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Germany's sick man of Europe economy 'could pull the plug on the EU'


Germany’s self-inflicted economic problems have been much in the news in the last couple of years. Having eschewed cheap fossil fuels for ‘green’ energy sources, the manufacturing powerhouse of Europe has fallen into recession, seen a slowdown in growth, a decline in exports, and a widening trade deficit.

Of course, the country’s move away from fossil fuels is not the only reason for its economic problems. Other factors include a global economic slowdown affecting its exports, the Ukraine war cutting off supplies of cheap gas, trade tensions, and domestic challenges such as a decline in investment and a shortage of skilled workers.

None of the reasons for its economic woes have short-term fixes. In fact, it’s possible that these issues will worsen in the short-term. It doesn’t help, either, that Germany’s economy is also affected by the ongoing crisis in the Eurozone. The country’s large trade surplus and its role as the largest economy in the Eurozone make it vulnerable to shocks in the region…and there are a few of those going on right now.

As the largest economy in the Eurozone, Germany plays a major role in the stability of the EU. Essentially it’s the “bank of last resort” for the EU, and German voters are increasingly voicing their irritation at seeing their tax money being used to bail-out lesser economies in the region.

It is no surprise that the AfD (Alternative for Germany) party has gained considerable support among German voters recently, in part thanks to its Eurosceptic views. In recent elections, the AfD has gained double-digit percentages of the vote in several states, including Baden-Württemberg, Rhineland-Palatinate, and Saxony-Anhalt.

Now, argues John Butler, a former managing director at Deutschebank, it is possible that Germany’s economic problems could force its government to pull the plug on some of its funding of the EU.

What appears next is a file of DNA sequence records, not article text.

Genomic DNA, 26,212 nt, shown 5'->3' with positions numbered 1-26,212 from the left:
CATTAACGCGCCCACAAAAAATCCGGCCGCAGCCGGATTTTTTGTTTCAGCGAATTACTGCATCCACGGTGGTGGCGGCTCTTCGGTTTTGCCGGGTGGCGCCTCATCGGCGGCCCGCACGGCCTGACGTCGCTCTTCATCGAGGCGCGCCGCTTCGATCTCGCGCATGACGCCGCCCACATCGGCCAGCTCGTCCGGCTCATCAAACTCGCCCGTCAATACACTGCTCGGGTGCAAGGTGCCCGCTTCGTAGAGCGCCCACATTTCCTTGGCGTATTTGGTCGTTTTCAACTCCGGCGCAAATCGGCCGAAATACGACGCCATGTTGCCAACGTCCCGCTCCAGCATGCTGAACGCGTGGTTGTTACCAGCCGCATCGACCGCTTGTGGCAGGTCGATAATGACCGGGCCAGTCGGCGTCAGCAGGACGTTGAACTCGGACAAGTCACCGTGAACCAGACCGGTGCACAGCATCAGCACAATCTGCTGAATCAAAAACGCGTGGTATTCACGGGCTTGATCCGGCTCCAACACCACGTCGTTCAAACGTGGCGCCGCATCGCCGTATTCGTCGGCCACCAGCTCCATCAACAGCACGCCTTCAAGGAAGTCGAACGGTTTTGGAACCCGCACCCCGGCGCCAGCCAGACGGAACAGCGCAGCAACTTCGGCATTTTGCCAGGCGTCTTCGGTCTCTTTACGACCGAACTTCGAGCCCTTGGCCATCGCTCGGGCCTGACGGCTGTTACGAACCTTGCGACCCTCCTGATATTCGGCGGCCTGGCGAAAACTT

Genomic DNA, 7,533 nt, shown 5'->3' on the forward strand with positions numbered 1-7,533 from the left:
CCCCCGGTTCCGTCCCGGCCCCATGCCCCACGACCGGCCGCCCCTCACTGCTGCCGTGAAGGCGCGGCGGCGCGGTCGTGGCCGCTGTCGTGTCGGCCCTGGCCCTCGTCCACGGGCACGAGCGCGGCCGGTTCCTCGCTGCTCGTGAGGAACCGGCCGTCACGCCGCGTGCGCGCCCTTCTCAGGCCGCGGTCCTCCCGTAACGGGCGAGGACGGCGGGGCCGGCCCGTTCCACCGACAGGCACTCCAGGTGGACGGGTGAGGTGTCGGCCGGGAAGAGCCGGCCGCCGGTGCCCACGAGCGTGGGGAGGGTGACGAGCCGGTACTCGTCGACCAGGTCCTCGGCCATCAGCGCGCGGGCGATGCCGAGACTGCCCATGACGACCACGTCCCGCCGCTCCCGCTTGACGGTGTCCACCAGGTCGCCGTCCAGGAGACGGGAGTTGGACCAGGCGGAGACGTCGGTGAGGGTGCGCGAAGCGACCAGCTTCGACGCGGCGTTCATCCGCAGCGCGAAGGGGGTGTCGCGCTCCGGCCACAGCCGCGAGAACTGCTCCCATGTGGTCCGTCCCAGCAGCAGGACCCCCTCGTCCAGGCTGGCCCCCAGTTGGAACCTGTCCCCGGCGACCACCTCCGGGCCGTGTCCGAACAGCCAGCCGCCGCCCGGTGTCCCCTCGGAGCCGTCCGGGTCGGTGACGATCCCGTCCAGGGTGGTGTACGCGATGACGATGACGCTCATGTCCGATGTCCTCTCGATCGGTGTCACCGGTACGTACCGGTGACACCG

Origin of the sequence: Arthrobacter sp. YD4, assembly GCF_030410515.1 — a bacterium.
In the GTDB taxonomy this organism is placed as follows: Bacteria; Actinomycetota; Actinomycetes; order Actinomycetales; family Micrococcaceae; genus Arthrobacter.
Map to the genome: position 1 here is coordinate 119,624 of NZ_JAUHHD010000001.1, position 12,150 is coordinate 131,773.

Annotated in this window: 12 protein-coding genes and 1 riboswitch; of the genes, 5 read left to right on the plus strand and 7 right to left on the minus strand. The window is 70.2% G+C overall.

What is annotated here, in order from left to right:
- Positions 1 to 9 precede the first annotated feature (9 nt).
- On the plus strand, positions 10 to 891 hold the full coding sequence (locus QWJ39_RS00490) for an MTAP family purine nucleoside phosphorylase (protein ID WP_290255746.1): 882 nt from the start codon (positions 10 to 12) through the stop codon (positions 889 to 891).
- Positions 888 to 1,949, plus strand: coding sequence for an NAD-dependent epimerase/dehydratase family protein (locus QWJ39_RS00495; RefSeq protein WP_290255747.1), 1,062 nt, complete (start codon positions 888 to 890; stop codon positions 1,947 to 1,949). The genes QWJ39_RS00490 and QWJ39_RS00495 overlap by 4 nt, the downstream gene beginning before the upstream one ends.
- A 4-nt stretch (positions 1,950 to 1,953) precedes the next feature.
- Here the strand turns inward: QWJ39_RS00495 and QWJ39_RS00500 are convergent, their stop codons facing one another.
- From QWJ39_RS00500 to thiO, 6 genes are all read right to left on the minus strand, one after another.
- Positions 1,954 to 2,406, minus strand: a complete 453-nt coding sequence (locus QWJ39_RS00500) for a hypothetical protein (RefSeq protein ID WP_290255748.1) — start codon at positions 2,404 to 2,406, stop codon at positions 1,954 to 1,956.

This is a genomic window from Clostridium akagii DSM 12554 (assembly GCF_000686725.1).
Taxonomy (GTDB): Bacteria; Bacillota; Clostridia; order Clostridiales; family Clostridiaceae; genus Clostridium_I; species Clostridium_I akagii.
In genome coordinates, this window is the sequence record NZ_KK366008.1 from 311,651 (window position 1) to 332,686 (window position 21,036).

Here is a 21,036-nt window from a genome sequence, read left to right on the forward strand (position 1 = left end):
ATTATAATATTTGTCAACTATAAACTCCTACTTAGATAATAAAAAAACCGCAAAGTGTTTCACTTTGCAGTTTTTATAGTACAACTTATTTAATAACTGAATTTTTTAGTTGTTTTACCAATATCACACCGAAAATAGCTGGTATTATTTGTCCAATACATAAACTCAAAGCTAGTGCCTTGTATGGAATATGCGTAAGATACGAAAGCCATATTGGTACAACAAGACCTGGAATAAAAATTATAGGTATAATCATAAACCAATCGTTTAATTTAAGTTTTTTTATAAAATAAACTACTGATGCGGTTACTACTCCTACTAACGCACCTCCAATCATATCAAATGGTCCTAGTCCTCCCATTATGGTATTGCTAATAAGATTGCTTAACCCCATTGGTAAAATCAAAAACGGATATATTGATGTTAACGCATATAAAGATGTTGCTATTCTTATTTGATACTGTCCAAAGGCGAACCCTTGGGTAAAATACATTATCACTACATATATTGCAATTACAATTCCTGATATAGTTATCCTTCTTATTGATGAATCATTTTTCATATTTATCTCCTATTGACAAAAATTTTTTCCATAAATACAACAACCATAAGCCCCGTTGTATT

In a recent interview I did with Butler for my Tin Hat Money podcast, he said, “the European Union has ended up in an existential crisis where it has got to the point now where the very existence of the European Union, in its current core, is being brought into question by a series of unfortunate events.”

Butler, who now edits an investment newsletter for Southbank Investments, says that there is a growing populist movement across Europe, and in Germany particularly, which sees the EU bureaucracy as undemocratic and not acting in the best interests of the European population.

He adds “if you actually look at some things that have happened recently, in Europe, and Germans start to see these weird historical parallels with some of the bad side of what happened in the 20th century…when Europe itself is making policy choices that are starting to look undemocratic, that are starting to look very heavy-handed…Germans get really conflicted and confused. That’s where we currently are.”

So it’s not surprising that German voters are particularly concerned at seeing a lot of their money going to prop up policies that they are not necessarily comfortable with. Butler adds “When the German Finance Ministry comes out and warns the government that the current trajectory of public finances, according to what is seen as a so-called ‘worst case scenario’ but is nevertheless officially published, they’re basically saying that German is going to end up in a debt trap and some day it won’t be able to service that debt, including all the contingent liabilities – that Germany effectively underwrites the EU’s debt – that’s a big deal.

“I think Germany is really having a look in the mirror now. If Germany cannot keep its economic house in order, the EU is finished.”

To watch the whole podcast, watch it here.

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